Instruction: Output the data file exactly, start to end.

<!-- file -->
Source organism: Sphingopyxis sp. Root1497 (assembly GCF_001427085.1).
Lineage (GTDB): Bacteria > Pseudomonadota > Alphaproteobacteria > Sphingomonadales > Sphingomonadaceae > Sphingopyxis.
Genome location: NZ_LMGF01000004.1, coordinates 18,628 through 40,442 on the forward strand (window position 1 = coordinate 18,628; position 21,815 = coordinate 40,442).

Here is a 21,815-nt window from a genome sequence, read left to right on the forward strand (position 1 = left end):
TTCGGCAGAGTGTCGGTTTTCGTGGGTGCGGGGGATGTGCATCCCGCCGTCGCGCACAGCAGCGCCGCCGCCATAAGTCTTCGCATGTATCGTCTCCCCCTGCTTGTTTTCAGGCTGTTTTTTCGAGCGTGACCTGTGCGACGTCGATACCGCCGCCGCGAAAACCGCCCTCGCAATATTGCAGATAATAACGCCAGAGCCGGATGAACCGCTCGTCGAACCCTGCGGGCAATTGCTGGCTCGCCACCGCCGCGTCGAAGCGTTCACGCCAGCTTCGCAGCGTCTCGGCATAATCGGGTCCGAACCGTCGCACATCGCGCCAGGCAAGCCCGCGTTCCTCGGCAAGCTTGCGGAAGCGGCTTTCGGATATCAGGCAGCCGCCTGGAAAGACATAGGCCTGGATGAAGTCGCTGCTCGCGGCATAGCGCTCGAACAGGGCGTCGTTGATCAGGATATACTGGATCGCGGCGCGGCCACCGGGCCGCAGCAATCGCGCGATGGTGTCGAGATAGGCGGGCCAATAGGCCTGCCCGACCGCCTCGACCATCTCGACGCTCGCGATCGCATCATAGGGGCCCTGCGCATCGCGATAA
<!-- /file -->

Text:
Source organism: Sphingopyxis sp. Root1497 (assembly GCF_001427085.1).
Lineage (GTDB): Bacteria > Pseudomonadota > Alphaproteobacteria > Sphingomonadales > Sphingomonadaceae > Sphingopyxis.
Genome location: NZ_LMGF01000004.1, coordinates 18,628 through 40,442 on the forward strand (window position 1 = coordinate 18,628; position 21,815 = coordinate 40,442).

Here is a 21,815-nt window from a genome sequence, read left to right on the forward strand (position 1 = left end):
TTCGGCAGAGTGTCGGTTTTCGTGGGTGCGGGGGATGTGCATCCCGCCGTCGCGCACAGCAGCGCCGCCGCCATAAGTCTTCGCATGTATCGTCTCCCCCTGCTTGTTTTCAGGCTGTTTTTTCGAGCGTGACCTGTGCGACGTCGATACCGCCGCCGCGAAAACCGCCCTCGCAATATTGCAGATAATAACGCCAGAGCCGGATGAACCGCTCGTCGAACCCTGCGGGCAATTGCTGGCTCGCCACCGCCGCGTCGAAGCGTTCACGCCAGCTTCGCAGCGTCTCGGCATAATCGGGTCCGAACCGTCGCACATCGCGCCAGGCAAGCCCGCGTTCCTCGGCAAGCTTGCGGAAGCGGCTTTCGGATATCAGGCAGCCGCCTGGAAAGACATAGGCCTGGATGAAGTCGCTGCTCGCGGCATAGCGCTCGAACAGGGCGTCGTTGATCAGGATATACTGGATCGCGGCGCGGCCACCGGGCCGCAGCAATCGCGCGATGGTGTCGAGATAGGCGGGCCAATAGGCCTGCCCGACCGCCTCGACCATCTCGACGCTCGCGATCGCATCATAGGGGCCCTGCGCATCGCGATAA